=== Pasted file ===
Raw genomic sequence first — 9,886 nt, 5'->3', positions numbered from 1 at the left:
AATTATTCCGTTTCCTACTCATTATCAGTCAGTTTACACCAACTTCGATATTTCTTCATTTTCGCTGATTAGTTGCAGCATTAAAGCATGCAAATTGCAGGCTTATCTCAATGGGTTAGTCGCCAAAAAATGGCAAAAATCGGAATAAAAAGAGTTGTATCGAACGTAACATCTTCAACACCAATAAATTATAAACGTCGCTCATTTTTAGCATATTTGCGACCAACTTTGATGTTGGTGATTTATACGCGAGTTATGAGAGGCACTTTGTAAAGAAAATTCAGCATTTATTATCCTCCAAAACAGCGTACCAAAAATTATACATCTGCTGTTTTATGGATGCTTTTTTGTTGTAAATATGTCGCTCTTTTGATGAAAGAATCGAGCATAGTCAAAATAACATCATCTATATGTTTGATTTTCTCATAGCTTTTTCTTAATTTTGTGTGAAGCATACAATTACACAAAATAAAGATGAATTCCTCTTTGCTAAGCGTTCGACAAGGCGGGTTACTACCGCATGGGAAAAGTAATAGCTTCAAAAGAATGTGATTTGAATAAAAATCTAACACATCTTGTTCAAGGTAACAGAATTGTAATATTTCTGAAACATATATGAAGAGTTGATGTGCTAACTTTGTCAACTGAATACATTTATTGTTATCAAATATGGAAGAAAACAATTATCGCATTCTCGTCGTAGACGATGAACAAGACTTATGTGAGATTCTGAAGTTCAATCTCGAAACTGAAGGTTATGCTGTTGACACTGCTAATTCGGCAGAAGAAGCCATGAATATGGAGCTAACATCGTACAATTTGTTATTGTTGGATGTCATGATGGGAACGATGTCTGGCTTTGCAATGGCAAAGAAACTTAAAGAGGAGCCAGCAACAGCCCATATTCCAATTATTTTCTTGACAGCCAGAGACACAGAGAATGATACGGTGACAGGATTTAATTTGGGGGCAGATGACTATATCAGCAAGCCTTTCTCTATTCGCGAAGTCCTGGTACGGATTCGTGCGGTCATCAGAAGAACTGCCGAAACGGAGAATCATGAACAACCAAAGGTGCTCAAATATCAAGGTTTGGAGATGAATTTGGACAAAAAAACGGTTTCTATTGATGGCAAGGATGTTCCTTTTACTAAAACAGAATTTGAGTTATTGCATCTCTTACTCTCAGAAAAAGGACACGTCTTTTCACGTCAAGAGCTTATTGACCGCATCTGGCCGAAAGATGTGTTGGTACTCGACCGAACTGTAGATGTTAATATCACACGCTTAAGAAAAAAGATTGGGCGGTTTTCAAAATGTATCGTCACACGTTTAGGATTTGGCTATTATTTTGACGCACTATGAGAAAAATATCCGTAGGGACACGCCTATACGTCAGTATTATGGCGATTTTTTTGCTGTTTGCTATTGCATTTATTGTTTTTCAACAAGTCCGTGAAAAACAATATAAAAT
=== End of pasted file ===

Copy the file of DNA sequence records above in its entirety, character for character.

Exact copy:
Raw genomic sequence first — 9,886 nt, 5'->3', positions numbered from 1 at the left:
AATTATTCCGTTTCCTACTCATTATCAGTCAGTTTACACCAACTTCGATATTTCTTCATTTTCGCTGATTAGTTGCAGCATTAAAGCATGCAAATTGCAGGCTTATCTCAATGGGTTAGTCGCCAAAAAATGGCAAAAATCGGAATAAAAAGAGTTGTATCGAACGTAACATCTTCAACACCAATAAATTATAAACGTCGCTCATTTTTAGCATATTTGCGACCAACTTTGATGTTGGTGATTTATACGCGAGTTATGAGAGGCACTTTGTAAAGAAAATTCAGCATTTATTATCCTCCAAAACAGCGTACCAAAAATTATACATCTGCTGTTTTATGGATGCTTTTTTGTTGTAAATATGTCGCTCTTTTGATGAAAGAATCGAGCATAGTCAAAATAACATCATCTATATGTTTGATTTTCTCATAGCTTTTTCTTAATTTTGTGTGAAGCATACAATTACACAAAATAAAGATGAATTCCTCTTTGCTAAGCGTTCGACAAGGCGGGTTACTACCGCATGGGAAAAGTAATAGCTTCAAAAGAATGTGATTTGAATAAAAATCTAACACATCTTGTTCAAGGTAACAGAATTGTAATATTTCTGAAACATATATGAAGAGTTGATGTGCTAACTTTGTCAACTGAATACATTTATTGTTATCAAATATGGAAGAAAACAATTATCGCATTCTCGTCGTAGACGATGAACAAGACTTATGTGAGATTCTGAAGTTCAATCTCGAAACTGAAGGTTATGCTGTTGACACTGCTAATTCGGCAGAAGAAGCCATGAATATGGAGCTAACATCGTACAATTTGTTATTGTTGGATGTCATGATGGGAACGATGTCTGGCTTTGCAATGGCAAAGAAACTTAAAGAGGAGCCAGCAACAGCCCATATTCCAATTATTTTCTTGACAGCCAGAGACACAGAGAATGATACGGTGACAGGATTTAATTTGGGGGCAGATGACTATATCAGCAAGCCTTTCTCTATTCGCGAAGTCCTGGTACGGATTCGTGCGGTCATCAGAAGAACTGCCGAAACGGAGAATCATGAACAACCAAAGGTGCTCAAATATCAAGGTTTGGAGATGAATTTGGACAAAAAAACGGTTTCTATTGATGGCAAGGATGTTCCTTTTACTAAAACAGAATTTGAGTTATTGCATCTCTTACTCTCAGAAAAAGGACACGTCTTTTCACGTCAAGAGCTTATTGACCGCATCTGGCCGAAAGATGTGTTGGTACTCGACCGAACTGTAGATGTTAATATCACACGCTTAAGAAAAAAGATTGGGCGGTTTTCAAAATGTATCGTCACACGTTTAGGATTTGGCTATTATTTTGACGCACTATGAGAAAAATATCCGTAGGGACACGCCTATACGTCAGTATTATGGCGATTTTTTTGCTGTTTGCTATTGCATTTATTGTTTTTCAACAAGTCCGTGAAAAACAATATAAAAT